This is deeply flawed argument. (1) Most of currently operating reactors are almost as old as F1. (2) It implies that it’s excusable for older reactor to melt. Sorry, but I very much disagree! Considering what’s inside the reactor, it is not ok for a reactor to melt, old or new!

    > Because it’s record tells us it is so freaking safe that even in the hands of scumbags it is still safe.

    We seem to have very different definitions of word “safe”. These particular scumbags can’t keep their reactor from melting and reactor building from exploding even though they had the equipment to do so (Isolation Condenser). They simply decided “prolonged station blackout can’t happen, so we wouldn’t bother developing plans for it; neither we will bother to test and rehearse operator response”. How utterly safe is that?

    I have no reasons to think TEPCO is exceptional here, so I prefer that scumbags muck with something which can’t possibly dust whole countries with Cs-137 (such as solar or wind). You personally are willing to take that risk? Sorry, you can’t decide for the rest of people living around you.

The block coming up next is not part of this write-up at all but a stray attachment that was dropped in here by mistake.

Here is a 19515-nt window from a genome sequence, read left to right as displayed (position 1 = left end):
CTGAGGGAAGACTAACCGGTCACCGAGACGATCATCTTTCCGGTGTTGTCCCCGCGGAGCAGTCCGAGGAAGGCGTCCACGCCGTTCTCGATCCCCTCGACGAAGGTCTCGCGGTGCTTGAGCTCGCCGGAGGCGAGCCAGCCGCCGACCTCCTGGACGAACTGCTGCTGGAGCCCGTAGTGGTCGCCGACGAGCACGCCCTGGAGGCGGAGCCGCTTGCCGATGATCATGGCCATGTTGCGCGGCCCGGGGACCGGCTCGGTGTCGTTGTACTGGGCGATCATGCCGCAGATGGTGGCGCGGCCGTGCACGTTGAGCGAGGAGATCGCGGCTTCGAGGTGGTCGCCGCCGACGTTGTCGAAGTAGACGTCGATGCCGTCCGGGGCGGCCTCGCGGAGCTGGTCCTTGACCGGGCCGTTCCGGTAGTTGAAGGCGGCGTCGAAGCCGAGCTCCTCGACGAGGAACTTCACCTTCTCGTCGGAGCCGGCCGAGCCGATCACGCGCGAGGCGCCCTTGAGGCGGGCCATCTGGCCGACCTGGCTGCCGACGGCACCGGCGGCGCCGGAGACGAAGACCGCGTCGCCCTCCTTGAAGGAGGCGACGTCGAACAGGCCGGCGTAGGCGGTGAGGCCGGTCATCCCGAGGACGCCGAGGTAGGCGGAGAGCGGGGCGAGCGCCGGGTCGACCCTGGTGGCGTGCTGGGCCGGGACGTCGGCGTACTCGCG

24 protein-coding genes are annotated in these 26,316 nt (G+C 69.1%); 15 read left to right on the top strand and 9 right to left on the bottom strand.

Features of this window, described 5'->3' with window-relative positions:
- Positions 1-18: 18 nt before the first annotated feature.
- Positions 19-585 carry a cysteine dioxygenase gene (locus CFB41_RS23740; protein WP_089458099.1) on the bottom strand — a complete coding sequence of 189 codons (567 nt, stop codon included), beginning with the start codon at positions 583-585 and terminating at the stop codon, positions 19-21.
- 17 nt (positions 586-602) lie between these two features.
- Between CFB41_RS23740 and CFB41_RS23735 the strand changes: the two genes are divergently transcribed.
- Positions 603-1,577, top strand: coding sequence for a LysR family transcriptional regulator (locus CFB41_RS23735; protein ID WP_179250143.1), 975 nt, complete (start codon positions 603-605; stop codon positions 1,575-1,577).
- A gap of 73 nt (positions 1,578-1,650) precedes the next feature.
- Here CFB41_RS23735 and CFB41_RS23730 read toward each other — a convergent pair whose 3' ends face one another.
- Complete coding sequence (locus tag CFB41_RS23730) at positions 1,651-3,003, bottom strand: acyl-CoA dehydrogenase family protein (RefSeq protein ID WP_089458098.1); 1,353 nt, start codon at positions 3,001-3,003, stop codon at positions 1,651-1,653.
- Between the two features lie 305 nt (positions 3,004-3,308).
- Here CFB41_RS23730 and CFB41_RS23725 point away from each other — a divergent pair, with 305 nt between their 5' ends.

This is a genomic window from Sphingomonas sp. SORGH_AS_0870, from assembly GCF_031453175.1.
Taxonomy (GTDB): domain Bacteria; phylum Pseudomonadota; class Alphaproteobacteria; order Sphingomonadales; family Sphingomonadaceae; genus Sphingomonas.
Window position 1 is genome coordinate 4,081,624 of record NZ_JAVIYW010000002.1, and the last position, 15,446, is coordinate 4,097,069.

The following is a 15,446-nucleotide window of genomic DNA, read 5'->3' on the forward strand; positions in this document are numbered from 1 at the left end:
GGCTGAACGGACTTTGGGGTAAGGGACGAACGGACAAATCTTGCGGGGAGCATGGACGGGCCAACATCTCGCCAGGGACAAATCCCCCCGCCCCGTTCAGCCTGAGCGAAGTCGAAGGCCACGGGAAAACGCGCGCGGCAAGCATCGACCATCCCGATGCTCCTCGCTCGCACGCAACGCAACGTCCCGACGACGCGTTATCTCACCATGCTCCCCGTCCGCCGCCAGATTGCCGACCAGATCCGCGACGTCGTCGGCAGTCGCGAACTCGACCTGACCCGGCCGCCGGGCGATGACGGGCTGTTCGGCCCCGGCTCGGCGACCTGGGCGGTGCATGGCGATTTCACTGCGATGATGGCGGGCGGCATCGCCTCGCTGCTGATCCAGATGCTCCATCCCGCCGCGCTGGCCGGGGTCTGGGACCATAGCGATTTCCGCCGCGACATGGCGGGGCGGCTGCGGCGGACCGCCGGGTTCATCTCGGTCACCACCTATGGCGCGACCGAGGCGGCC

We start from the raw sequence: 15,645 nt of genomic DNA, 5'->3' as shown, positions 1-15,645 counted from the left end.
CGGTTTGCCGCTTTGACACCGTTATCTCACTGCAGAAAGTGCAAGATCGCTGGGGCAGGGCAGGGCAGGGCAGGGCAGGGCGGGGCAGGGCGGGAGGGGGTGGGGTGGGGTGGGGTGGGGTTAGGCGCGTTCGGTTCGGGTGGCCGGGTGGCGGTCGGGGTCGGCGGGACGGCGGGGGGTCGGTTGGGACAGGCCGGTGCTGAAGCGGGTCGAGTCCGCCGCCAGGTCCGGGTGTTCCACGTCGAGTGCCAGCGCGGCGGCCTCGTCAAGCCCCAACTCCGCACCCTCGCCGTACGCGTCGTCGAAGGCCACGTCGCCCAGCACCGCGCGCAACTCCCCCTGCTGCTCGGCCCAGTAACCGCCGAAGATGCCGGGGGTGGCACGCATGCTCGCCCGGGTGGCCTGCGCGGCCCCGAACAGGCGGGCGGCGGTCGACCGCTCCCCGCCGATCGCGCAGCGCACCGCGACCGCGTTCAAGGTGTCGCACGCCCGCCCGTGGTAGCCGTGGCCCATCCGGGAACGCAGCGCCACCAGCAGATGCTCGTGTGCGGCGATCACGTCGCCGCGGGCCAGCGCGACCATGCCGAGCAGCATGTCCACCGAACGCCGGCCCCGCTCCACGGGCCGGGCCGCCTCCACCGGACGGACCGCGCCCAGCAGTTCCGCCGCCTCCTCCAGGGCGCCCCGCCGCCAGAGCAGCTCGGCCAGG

1. Ah, you are right on Chernobyl it seems. The facility had multiple reactors including a second in the same building as the one that exploded, but only the one actually caught fire and “a substantial fraction of all the radioactivity in the reactor was dispersed into the environment as airborne dust- its most dangerous form” (Cohen).

      On a point of engagement, what I have just done is concede an error. It’s a useful thing, because it moves conversations forward, and shows that someone is sincere in enagement, and not just here to attack someone. For example, it’s probably high time to acknowledge that on the balance of evidence to date, the radiation release from Fukushima is probably but a small fraction of that from Chernobyl, concede this as probably true, and move on. Up to you of course. It’s just that I get fatigued when people just change tack when facts get inconvenient to an argument.